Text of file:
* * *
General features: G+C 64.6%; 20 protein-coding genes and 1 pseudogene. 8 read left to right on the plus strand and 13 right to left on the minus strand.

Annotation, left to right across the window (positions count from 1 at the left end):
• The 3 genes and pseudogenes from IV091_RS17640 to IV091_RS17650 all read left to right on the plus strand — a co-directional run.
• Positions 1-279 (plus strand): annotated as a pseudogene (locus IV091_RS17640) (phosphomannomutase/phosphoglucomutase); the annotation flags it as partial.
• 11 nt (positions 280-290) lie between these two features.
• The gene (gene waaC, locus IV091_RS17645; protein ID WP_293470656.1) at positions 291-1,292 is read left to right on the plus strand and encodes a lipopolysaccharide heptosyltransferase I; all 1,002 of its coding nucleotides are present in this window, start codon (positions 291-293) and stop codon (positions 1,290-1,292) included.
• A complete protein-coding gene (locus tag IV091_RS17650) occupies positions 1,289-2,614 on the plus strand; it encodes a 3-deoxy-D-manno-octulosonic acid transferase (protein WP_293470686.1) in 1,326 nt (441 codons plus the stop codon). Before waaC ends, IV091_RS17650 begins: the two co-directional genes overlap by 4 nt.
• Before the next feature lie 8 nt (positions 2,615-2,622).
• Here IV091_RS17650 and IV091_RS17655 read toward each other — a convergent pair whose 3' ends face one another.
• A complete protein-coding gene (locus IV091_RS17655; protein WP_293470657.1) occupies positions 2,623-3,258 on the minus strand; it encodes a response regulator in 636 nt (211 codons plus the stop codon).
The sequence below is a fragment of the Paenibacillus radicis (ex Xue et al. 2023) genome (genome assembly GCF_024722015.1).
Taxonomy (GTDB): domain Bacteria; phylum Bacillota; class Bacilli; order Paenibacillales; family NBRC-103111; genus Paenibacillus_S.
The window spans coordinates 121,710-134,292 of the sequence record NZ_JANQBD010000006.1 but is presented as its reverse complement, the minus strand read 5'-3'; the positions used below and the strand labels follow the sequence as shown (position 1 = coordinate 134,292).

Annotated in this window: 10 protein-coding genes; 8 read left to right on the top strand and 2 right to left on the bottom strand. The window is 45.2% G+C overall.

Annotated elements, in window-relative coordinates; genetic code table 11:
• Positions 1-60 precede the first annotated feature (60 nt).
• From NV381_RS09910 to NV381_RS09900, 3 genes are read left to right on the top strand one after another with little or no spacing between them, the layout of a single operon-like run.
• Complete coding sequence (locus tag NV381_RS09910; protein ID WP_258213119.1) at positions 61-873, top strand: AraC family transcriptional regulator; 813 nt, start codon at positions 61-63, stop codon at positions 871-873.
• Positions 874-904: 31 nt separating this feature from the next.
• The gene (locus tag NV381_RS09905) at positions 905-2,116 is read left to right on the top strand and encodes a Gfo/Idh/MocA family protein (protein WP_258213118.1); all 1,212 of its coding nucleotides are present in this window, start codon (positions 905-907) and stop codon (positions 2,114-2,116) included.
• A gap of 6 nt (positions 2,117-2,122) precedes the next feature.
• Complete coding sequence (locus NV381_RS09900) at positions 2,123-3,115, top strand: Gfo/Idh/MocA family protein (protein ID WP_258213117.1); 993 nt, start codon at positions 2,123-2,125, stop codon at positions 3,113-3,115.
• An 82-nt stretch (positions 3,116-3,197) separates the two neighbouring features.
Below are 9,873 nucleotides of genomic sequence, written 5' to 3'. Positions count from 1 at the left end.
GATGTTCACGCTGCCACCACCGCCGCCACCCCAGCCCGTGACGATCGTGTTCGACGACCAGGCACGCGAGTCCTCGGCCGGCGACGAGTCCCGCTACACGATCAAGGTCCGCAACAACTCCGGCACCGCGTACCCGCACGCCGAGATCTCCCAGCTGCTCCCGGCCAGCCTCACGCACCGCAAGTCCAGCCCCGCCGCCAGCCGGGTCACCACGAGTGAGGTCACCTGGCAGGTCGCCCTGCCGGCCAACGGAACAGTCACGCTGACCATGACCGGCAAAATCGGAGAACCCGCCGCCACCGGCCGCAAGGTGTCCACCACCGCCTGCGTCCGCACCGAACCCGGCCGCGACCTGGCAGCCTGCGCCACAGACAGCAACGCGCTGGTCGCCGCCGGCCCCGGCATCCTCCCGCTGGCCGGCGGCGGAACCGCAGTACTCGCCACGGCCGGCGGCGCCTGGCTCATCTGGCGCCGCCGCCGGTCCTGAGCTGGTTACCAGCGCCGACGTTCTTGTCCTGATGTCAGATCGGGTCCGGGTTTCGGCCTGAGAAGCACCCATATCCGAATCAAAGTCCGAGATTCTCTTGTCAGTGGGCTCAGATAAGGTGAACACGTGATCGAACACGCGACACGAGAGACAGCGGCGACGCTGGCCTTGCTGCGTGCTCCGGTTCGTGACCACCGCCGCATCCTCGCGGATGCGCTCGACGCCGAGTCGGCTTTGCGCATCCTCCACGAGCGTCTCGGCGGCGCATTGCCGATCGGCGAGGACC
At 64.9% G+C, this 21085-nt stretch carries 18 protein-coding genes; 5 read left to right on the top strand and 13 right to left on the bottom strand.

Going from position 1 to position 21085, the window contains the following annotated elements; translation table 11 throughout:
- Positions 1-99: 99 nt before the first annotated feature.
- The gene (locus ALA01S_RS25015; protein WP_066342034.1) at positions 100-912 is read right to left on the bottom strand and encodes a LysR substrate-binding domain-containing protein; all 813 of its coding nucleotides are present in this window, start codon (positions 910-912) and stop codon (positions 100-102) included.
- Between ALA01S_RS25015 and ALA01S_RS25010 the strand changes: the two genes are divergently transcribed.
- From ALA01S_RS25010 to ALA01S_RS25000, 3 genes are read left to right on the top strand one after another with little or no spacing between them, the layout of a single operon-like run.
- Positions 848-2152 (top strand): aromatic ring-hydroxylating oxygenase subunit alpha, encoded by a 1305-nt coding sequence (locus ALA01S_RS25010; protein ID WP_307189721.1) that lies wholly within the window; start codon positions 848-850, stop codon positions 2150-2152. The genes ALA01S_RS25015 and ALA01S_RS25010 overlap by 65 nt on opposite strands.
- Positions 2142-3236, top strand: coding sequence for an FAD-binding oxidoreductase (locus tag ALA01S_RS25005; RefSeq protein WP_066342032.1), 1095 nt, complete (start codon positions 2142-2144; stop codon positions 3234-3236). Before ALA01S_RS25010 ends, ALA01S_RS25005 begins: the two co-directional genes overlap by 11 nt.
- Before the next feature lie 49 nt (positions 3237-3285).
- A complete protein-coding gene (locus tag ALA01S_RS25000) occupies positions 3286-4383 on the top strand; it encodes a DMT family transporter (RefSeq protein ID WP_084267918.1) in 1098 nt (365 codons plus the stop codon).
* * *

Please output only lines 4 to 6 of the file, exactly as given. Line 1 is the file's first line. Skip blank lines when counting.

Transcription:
• Positions 1-279 (plus strand): annotated as a pseudogene (locus IV091_RS17640) (phosphomannomutase/phosphoglucomutase); the annotation flags it as partial.
• 11 nt (positions 280-290) lie between these two features.
• The gene (gene waaC, locus IV091_RS17645; protein ID WP_293470656.1) at positions 291-1,292 is read left to right on the plus strand and encodes a lipopolysaccharide heptosyltransferase I; all 1,002 of its coding nucleotides are present in this window, start codon (positions 291-293) and stop codon (positions 1,290-1,292) included.